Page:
Protecting Your Claimed Ranges

Assertions of obviousness based on prior art references in combination with “routine optimization” by one skilled in the art are common in the chemical and biological fields.  The Federal Circuit recently addressed this issue in E.I. DuPont De Nemours & Co. v. Synvina C.V., reversing the Patent Trial and Appeal Board’s (PTAB’s) finding that Synvina’s patent was non-obvious, in view of close prior art references and little to no additional evidence of non-obviousness. 

DuPont requested inter partes review of Synvina’s U.S. Patent No. 8,865,921 (“the ’921 Patent”), seeking to invalidate the patent as obvious over three prior art references.  The ’921 Patent is directed to methods for preparing 2,5-furan dicarboxylic acid under a particular set of reaction conditions.  Specifically, Claim 1 recites:

A method for the preparation of 2,5-furan dicarboxylic acid comprising the step of contacting a feed comprising a compound selected from the group consisting of 5-hydroxymethylfurfural (“HMF”), an ester of 5-hydroxymethylfurfural, 5-methylfurfural, 5-(chloromethyl)furfural,5-methylfuroic acid, 5-(chloromethyl)furoic acid, 2,5-dimethylfuran and a mixture of two or more of these compounds with an oxygen-containing gas, in the presence of an oxidation catalyst comprising both Co and Mn, and further a source of bromine, at a temperature between 140°C and 200°C at an oxygen partial pressure of 1 to 10 bar, wherein a solvent or solvent mixture comprising acetic acid or acetic acid and water mixtures is present.

The three prior art references cited in the IPR disclose various methods of oxidizing HMF, including with acetic acid as a solvent; in air; with a catalyst comprising Co and/or Mn, bromine, and optionally zinc; at temperatures between 50-160°C; and at an oxygen partial pressure of 2.1-10.5 bars.  DuPont argued that because the ranges in the prior art overlapped with the claimed ranges, that the claims were presumptively obvious.  Despite Synvina providing little additional evidence suggesting the claims were inventive over the references (“unexpected” yields that were very close to, or overlapping with, the yields in the prior art references, and a long-felt need that may not have been met by the claimed process), the PTAB found Claims 1-5 and 7-9 of the ’921 Patent to be nonobvious over these references.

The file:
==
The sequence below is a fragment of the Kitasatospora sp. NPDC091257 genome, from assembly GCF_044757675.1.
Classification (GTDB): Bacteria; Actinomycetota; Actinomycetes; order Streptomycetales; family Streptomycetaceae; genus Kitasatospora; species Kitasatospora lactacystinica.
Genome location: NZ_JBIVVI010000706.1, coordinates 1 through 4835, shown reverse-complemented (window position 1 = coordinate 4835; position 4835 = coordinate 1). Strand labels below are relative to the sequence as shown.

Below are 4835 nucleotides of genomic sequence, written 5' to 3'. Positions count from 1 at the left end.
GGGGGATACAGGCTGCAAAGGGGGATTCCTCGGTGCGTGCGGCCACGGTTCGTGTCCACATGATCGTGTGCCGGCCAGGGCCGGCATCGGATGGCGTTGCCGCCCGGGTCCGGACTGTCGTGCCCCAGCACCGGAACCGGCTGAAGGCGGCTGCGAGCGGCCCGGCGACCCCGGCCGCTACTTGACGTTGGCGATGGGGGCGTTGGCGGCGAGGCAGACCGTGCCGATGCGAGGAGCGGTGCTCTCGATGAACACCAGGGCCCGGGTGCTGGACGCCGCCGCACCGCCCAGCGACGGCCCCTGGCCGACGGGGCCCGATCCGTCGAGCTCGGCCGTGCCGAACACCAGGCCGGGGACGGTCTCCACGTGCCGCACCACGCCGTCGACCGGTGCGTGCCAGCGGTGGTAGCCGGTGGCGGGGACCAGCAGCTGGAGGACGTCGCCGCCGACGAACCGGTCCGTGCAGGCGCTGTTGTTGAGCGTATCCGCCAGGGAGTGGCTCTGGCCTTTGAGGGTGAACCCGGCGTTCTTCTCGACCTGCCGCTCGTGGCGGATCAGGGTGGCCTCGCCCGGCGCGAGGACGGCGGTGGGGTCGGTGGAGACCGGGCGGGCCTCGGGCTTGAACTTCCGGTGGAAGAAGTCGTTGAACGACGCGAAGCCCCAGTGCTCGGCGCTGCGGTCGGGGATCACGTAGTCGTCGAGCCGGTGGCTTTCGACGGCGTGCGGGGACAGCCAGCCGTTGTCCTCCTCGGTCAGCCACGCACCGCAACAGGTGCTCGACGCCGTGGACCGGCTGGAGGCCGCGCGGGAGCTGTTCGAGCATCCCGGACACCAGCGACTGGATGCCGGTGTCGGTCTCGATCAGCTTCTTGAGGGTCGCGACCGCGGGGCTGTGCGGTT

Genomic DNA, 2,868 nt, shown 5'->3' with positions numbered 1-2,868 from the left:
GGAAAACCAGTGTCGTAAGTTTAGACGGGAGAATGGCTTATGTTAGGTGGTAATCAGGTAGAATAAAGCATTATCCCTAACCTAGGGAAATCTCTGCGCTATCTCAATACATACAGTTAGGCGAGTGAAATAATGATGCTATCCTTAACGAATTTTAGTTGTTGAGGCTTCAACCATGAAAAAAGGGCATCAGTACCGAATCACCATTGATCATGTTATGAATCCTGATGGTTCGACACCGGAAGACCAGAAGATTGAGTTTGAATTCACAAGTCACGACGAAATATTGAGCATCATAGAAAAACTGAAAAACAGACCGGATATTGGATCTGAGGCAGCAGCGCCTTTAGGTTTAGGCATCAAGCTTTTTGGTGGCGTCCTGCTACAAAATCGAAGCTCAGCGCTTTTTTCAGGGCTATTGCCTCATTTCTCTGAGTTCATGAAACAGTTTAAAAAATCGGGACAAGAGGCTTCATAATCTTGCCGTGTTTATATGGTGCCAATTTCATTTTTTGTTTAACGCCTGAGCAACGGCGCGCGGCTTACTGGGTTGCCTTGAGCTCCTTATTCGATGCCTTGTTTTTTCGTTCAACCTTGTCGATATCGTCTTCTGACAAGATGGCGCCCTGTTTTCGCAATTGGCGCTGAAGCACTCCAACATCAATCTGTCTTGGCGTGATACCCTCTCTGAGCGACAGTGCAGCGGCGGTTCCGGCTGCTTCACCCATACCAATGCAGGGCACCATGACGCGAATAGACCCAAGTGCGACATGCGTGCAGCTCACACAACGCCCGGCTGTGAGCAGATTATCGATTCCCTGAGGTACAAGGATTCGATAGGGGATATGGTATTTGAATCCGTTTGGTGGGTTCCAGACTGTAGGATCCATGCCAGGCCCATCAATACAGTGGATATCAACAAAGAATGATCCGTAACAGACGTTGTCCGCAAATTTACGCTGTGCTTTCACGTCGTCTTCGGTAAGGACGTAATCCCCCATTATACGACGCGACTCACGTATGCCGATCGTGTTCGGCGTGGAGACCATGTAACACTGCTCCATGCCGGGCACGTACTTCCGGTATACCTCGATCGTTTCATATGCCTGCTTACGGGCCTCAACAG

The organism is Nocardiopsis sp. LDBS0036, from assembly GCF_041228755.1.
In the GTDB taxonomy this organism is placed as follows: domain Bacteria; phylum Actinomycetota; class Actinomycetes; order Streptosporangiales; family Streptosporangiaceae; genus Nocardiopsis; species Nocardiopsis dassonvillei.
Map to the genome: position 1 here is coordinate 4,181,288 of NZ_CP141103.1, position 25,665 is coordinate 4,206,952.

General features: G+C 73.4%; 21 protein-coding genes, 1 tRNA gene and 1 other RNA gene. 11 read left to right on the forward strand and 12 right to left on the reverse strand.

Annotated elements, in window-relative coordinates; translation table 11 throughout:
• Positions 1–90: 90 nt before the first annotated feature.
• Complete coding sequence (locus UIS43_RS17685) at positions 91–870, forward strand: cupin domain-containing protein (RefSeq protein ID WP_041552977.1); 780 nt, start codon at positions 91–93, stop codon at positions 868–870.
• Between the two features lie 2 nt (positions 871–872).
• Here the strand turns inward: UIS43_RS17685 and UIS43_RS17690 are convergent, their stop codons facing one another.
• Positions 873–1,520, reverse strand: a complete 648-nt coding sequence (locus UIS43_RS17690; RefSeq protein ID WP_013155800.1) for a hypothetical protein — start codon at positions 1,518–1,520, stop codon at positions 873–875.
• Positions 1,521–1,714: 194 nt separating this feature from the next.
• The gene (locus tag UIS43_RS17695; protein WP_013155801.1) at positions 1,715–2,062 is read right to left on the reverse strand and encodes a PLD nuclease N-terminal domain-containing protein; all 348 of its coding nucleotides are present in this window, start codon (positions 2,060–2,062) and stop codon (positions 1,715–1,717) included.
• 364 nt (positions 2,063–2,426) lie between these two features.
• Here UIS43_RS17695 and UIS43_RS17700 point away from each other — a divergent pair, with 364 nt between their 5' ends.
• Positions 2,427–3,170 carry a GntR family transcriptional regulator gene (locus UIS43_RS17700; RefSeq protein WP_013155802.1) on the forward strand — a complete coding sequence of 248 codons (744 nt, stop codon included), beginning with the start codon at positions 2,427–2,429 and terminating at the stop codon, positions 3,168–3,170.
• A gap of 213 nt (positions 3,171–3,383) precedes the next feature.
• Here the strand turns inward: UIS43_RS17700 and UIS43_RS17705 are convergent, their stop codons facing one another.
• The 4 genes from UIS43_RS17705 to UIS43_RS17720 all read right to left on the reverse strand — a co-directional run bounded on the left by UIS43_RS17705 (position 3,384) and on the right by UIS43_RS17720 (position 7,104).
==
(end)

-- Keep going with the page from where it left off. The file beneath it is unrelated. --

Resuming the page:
At the Federal Circuit, DuPont argued that the overlapping ranges in the prior art provided a presumption that the claims were obvious, and that this presumption was not overcome by the weak evidence suggesting nonobviousness.  The Court agreed, reiterating that “where there is a range disclosed in the prior art, and the claimed invention falls within that range, the burden of production falls upon the patentee to come forward with evidence” of teaching away, unexpected results, or other pertinent evidence of nonobviousness.  See Opinion at 17.  Here, since DuPont provided sufficient evidence to demonstrate prima facie obviousness, the burden then shifted to the patentee to provide, for example: (i) evidence of a new and/or unexpected result; (ii) a teaching away from the claimed ranges in the prior art; (iii) evidence supporting that the prior art merely taught ranges that were so broad they were not amenable to routine optimization; or (iv) evidence supporting that the claimed parameters were not result-effective variables. 

This opportunity to rebut a prima facie case of obviousness is a reminder to consider this type of evidence during the application drafting process.  When claiming a range of values for a variable, it is important to consider both the known teachings in the art, as well as any additional evidence that would support the nonobviousness of the claimed range.  For example, if one skilled in the art would have expected a decrease in the yield of a reaction under the claimed conditions, but the yield actually increases significantly, such unexpected results may tip the case in the patentee’s favor.  Similarly, if the claimed conditions were cautioned against in the prior art (a “teaching away”), this provides additional evidence to show that the claimed conditions are nonobvious in view the art.  These factors should be considered during application drafting in order to provide the advantageous position for addressing close prior art references.